Educating a nightmare boss on how to treat subordinates in the workplace might seem like a no-brainer to most, but in Japan, a country famous for conservative company cultures, one consultancy firm is meeting the demand from businesses that are trying to stamp out power harassment.

Why? Because companies are finding that unless workplace bullies are urged to realize they are in the wrong, punishing their behavior does not lead to resolutions.

Expectations are high that "bad boss" training may help to improve the workplace environment as companies make serious efforts to combat workplace abuse.

In a culture where authoritarian bosses are feted for their strong leadership skills that often take the shape of ill-tempered outbursts, managers will complain that they are "only guiding their subordinates," while questioning why they are being disciplined.

At Cuore C3 Co.(read Kuore C-cubed), a Tokyo-based consultancy firm that conducts anti-power harassment courses geared toward educating abusive bosses, anger directed toward subordinates who have made bullying accusations is commonplace.

(Cuore C3 Co. Chairwoman Yasuko Okada)

The company and its chairwoman Yasuko Okada, the woman credited with coining the term power harassment, started a "behavior therapy program" for its client companies in 2014.

Although not a uniquely Japanese phenomenon, the concept of power harassment has become a hot topic in Japan as workplaces have inched toward having a more democratic and modern culture. Behavior once admired is now widely seen as predatory and unpalatable.

Okada says her firm received requests from clients who wanted the behavior of competent, if abusive, employees rectified so they can get them back to work.

"If the thinking, speech and behavior of influential, strong people changes within a company it is rare to see new cases of abuse occurring," Okada says.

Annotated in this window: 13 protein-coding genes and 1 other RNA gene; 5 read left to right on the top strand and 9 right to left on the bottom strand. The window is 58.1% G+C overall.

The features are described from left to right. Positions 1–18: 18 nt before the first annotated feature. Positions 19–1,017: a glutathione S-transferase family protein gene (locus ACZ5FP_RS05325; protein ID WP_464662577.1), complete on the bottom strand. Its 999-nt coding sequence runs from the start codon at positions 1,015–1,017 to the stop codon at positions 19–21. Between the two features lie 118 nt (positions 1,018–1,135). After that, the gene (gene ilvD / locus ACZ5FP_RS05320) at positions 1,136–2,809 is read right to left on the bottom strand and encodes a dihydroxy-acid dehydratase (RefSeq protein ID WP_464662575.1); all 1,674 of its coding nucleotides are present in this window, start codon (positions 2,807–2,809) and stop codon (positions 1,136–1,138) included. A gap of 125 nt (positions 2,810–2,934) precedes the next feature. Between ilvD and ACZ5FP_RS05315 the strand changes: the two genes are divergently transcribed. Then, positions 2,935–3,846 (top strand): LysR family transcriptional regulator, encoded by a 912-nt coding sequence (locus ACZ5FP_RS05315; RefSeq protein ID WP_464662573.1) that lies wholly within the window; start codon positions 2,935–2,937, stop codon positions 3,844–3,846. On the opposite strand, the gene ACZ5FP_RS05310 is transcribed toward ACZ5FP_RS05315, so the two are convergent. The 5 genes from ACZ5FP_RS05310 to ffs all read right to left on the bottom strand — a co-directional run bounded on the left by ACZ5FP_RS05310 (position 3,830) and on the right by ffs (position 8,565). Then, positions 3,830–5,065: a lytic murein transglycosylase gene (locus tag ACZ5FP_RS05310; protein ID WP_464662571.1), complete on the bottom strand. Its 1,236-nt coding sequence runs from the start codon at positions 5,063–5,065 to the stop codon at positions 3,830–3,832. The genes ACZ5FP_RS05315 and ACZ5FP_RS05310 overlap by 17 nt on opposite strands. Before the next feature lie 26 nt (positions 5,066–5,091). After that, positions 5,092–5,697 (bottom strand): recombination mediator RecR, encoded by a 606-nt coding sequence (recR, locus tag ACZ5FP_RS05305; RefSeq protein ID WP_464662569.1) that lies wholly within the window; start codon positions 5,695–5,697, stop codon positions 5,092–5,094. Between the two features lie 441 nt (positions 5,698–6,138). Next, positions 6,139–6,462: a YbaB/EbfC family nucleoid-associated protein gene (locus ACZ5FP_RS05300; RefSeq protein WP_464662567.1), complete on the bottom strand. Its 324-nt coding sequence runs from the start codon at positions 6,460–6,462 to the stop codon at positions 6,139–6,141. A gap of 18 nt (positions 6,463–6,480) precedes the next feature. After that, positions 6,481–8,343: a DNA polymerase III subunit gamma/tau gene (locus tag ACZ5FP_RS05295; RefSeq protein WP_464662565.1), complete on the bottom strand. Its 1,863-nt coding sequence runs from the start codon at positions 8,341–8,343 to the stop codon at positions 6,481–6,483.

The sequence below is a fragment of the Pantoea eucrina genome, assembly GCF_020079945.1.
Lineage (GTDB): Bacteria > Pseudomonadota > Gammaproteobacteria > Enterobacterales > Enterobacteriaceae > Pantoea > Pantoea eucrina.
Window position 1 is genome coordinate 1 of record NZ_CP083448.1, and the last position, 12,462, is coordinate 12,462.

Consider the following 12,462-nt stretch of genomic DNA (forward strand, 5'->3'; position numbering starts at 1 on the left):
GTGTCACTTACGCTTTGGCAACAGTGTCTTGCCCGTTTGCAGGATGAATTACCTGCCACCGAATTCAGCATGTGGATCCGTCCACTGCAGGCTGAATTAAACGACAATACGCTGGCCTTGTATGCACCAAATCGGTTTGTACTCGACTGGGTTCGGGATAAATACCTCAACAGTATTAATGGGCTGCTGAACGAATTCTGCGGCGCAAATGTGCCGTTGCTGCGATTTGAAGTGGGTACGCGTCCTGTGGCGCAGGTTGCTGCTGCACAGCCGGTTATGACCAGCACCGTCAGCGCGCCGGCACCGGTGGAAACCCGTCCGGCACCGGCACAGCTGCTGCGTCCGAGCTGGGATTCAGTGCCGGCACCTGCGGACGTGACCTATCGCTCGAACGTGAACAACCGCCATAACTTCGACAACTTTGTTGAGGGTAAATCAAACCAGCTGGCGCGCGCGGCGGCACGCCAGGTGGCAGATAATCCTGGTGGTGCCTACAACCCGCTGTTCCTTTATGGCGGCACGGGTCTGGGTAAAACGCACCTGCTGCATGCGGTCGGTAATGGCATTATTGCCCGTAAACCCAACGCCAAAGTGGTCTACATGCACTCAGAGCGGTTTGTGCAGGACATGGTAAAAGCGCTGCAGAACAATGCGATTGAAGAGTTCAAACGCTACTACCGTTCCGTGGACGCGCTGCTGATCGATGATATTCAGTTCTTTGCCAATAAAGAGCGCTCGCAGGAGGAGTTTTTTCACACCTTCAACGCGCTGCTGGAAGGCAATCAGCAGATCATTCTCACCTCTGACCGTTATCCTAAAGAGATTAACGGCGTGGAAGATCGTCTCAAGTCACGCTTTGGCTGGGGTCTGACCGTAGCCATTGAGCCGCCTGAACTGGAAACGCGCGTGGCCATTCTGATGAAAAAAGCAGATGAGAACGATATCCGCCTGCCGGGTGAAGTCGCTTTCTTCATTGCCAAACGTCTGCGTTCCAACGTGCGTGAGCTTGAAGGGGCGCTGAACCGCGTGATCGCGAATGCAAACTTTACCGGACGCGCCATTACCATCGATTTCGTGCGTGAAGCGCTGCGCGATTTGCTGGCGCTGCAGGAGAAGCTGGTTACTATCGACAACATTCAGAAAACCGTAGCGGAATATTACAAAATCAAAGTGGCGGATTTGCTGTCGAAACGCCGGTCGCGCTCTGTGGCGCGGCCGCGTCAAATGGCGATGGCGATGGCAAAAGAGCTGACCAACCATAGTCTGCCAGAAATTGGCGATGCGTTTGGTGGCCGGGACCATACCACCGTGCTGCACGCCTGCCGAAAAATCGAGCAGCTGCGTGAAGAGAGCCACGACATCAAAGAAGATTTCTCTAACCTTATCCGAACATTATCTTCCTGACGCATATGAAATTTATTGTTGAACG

Each trainee is assigned two instructors for anti-power harassment training, which is conducted three times over about six months.

It starts with the boss airing grievances about being labeled abusive. They are encouraged to take note of their own stress as well as mental and physical fatigue -- often the result of the pressure of long work hours and high expectations.

On top of this, instructors offer support by asking the trainee to consider how to change their problematic behavior and way of addressing junior employees.

So far, about 60 men and women have enrolled in the course. Many are in managerial positions from a variety of industries and range in age from their 40s to 50s.

Some of the trainees are shocked at their own hostile behavior.

"I cringed to see my own grim expression," said one participant after watching a video of themselves giving instructions to subordinates in a role-play scenario.

Others said they felt relieved after realizing they had "insisted on being a perfectionist," or after gaining perspective about their own behavior. Company superiors are asked to evaluate trainees for their efforts.

After the program is completed, some companies will conduct similar training to prevent further power harassment in the workplace, including opportunities for the abuser and coworkers to debate the best ways of improving workplace conduct.

With workers who witness power harassment on the job also complaining of the harm it causes, it is not simply an issue involving the abused and their abuser.

Of 253,000 inquiries made to labor departments nationwide in fiscal 2017, 72,000 involved bullying and harassment -- the top-ranked issue for the sixth consecutive year.

An expert review committee from the Ministry of Health, Labor and Welfare suggested a definition of power harassment in the year through March 2018, but no conclusion was reached on mandatory preventive measures.

Such discussions about whether to enforce preventive measures are likely to be held by the labor policy council in the near future.

Anti-power harassment seminars, which got underway this year in July, have been conducted annually by the labor ministry throughout all prefectures since fiscal 2013. Eight cities will also begin courses to train experts in power harassment prevention from September.

"There will be concrete preventive measures introduced, so we would like many companies to actively participate," said a person in charge of the seminars.